Sunday, May 23, 2010

Traditional Spiritual Lineage is not right for Me because I'm Female.


Just as my female body contains a metaphor for creating new life, so also does my existence in the realm of spiritual pursuits require a creative act.

A benefit of yoga in the marketplace is that there are plenty of women leading the way; we are used to seeing images of beautiful women in advertisements so there is an ongoing potential for commercial success for svelte females in yoga.

But I recoil in shame when I consider what is coming across to consumers: perhaps that yoga cultivates commercially acceptable beauty, or that yoga is for physical fitness. Could it be that yoga is here to help us get laid? Come on... When commercial yoga panders to our insecurities, just like any other product for sale, doesn't that cheapen the potential? Or doesn't that cheapen our estimation of what we, as yoga teachers or yoga businesses offer?

As I read and study about traditional yoga I find myself filtering and editing as I read to try to include myself in texts that were written for male seekers. And I've done a pretty good job, having pushed through countless hours of reading about men in yoga. And I love men in yoga... But when it comes to conceptualizing a vision of my yoga path, the words that were intended for male seekers from earlier generations do not always hit home for me as a female yogi practicing and living in today's world.

And I've heard that there are a handful of obscure examples of traditional yoga that honor women. But, I really haven't seen any that I can identify with.

We don't even have a tradition here in the States, what we have is a marketplace, and what this requires of us as consumers is personal responsibility. Just like it's time for us to take responsibility for the oil we use, it's also time for us to take responsibility for the quality of our hearts and minds.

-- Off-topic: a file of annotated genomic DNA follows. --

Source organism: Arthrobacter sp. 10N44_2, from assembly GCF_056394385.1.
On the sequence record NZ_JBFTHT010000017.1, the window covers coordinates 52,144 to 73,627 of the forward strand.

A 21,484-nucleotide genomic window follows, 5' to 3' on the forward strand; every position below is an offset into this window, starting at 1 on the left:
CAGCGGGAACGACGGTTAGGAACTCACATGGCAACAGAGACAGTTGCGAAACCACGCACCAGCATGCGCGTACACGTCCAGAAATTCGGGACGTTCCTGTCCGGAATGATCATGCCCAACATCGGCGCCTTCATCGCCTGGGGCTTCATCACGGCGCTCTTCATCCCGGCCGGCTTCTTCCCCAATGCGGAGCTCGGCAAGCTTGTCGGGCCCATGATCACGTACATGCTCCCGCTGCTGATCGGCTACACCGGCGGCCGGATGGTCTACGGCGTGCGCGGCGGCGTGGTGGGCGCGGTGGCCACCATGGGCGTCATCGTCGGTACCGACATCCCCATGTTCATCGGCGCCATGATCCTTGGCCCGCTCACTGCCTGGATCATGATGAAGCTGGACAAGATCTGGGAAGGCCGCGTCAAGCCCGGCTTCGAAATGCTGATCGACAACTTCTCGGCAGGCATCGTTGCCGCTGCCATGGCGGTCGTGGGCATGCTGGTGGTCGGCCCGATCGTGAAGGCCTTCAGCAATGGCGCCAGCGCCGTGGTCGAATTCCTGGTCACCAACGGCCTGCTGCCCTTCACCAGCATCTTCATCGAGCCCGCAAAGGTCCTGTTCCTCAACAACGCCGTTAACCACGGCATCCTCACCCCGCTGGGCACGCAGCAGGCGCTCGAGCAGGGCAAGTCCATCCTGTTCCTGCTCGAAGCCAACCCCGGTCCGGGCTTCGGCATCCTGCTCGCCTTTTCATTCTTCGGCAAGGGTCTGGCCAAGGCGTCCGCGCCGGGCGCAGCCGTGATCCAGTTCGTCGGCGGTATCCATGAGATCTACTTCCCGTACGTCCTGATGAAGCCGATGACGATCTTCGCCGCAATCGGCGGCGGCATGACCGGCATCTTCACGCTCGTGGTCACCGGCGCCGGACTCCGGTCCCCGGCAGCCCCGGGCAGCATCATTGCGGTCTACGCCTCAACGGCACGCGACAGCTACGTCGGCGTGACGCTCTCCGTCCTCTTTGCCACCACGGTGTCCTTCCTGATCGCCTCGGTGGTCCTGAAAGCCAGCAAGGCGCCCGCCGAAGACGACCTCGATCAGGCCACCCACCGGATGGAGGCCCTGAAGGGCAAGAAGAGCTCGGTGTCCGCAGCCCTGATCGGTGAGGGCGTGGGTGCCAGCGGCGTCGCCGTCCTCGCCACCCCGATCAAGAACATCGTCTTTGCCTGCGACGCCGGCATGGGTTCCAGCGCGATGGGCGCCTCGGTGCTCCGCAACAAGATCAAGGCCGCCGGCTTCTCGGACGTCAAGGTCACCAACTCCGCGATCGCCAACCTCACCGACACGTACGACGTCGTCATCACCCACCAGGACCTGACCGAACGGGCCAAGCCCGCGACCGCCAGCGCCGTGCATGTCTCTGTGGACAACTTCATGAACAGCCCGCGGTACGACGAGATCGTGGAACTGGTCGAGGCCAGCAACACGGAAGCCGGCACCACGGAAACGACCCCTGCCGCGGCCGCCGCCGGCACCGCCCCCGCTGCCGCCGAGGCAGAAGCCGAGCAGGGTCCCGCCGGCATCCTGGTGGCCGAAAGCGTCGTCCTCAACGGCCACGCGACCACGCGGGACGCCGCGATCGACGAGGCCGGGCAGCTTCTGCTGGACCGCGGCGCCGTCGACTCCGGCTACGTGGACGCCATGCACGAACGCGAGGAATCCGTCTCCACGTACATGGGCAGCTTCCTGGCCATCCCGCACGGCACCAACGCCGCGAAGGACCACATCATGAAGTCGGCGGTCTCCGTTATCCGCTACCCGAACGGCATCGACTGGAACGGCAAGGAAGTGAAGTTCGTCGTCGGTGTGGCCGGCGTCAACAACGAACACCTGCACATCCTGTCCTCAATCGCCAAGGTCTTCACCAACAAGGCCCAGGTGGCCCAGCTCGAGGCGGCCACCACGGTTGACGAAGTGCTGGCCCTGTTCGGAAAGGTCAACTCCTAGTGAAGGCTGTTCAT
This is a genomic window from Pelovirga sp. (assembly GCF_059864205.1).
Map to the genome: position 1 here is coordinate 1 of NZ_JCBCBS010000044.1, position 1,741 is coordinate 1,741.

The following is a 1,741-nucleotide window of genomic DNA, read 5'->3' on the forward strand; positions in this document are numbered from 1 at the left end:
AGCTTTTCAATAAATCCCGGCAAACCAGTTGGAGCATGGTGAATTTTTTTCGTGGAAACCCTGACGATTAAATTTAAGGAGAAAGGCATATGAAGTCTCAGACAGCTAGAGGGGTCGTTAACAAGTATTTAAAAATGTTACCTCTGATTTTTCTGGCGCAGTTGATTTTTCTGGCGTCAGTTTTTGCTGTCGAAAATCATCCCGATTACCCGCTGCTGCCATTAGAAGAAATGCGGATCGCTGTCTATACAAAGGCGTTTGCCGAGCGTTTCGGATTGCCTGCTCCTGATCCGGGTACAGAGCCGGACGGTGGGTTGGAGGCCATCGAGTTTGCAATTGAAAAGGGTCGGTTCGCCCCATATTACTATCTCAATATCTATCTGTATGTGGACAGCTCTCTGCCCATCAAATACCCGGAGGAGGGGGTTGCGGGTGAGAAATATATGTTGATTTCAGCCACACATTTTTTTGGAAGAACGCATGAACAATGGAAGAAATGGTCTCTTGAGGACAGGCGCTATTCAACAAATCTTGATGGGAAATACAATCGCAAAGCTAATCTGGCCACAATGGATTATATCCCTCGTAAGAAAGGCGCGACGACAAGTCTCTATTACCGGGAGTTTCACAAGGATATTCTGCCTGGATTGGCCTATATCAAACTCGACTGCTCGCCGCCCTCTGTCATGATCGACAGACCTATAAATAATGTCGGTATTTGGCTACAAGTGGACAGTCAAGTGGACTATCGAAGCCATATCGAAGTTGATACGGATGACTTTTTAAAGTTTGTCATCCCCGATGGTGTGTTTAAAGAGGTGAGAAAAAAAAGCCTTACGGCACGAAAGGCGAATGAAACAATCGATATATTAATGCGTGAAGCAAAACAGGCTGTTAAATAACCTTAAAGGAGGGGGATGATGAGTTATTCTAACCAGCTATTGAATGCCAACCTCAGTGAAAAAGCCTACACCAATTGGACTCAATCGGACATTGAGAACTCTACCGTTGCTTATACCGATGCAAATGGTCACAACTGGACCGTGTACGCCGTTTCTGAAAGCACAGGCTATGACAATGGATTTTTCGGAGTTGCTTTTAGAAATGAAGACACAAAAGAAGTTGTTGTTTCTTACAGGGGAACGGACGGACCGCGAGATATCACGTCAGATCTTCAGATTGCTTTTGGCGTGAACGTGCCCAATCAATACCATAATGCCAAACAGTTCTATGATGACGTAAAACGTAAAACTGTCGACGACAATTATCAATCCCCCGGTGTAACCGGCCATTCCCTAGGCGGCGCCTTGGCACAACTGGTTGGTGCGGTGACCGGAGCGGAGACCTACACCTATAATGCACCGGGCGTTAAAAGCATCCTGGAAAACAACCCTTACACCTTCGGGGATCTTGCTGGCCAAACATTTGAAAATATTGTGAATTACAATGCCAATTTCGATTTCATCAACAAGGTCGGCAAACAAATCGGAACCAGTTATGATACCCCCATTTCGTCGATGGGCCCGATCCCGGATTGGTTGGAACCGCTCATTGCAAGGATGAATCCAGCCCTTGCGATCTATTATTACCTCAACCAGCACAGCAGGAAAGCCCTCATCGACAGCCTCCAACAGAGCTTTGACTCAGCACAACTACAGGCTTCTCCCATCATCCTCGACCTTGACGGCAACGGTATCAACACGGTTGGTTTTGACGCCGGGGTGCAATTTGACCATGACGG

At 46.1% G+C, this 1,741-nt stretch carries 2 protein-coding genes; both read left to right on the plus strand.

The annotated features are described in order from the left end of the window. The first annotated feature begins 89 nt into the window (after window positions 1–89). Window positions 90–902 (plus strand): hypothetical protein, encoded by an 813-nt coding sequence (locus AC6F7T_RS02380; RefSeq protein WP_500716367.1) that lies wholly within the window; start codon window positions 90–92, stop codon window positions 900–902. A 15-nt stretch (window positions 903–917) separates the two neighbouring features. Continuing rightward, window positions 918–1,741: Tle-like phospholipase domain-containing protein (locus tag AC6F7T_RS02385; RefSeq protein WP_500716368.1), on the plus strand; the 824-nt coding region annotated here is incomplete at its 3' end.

Maybe it's me. Maybe I struggle with being a female yogi who is not always sure where she really fits in. Maybe I should try to be thin and beautiful and perfect. Maybe you should buy into my yoga because you love my body.

This is what bothers me.

Yoga is about a union between consciousness and form, or the "inner" and "outer" worlds. If popular yoga is too focused on physical feminine beauty, are we ever going to break through to an authentic experience of spiritual depth? Are we ever going to pursue beyond our obsession with physical form and youthful beauty? Right now our "yoga" in most places seems to be right in line with commercial norms.

Yoga tradition intersects with the modern marketplace. And I think that we enter fantasyland when we try to ignore that. Even when someone has learned from a traditional source, what a teacher brings to his or her classes is what they know. It is always their account of that tradition or lineage, so teachers are actually creating as they are teaching.

But, our yoga does inspire questions such as mine, and perhaps that's enough for now. And maybe yoga has arrived in the marketplace at this time to remind us that we are more than consumers. We are human beings with hearts and spirituality, and we can be responsible for ensuring that our world can remain inhabitable and joyful, as well as profitable.

*simul-posted at Elephant Journal*

12 comments:

Bob Weisenberg said...

Good questions all, Brooks.

I don't have any pat answers, but I can tell you how I approach these issues.

I believe that spiritual truths are spiritual truths, regardless of the age and culture they come from. So the only real solution to gender bias in the Gita is to just ignore it. It can't be justified or rationalized. It just needs to be ignored in order to get at the deeper meaning of the text, which, in any case, soundly contradicts bias of any sort anyway!

As you probably know, our Gita Talk translator, Stephen Mitchell wrote about this problem in his introduction on p. 34-5

I hope that women who read these pages will forgive this particular limitation of the Gita's consciousness and realize that, with its spirit if not always with its words, it is pointing all of us to the essential truth.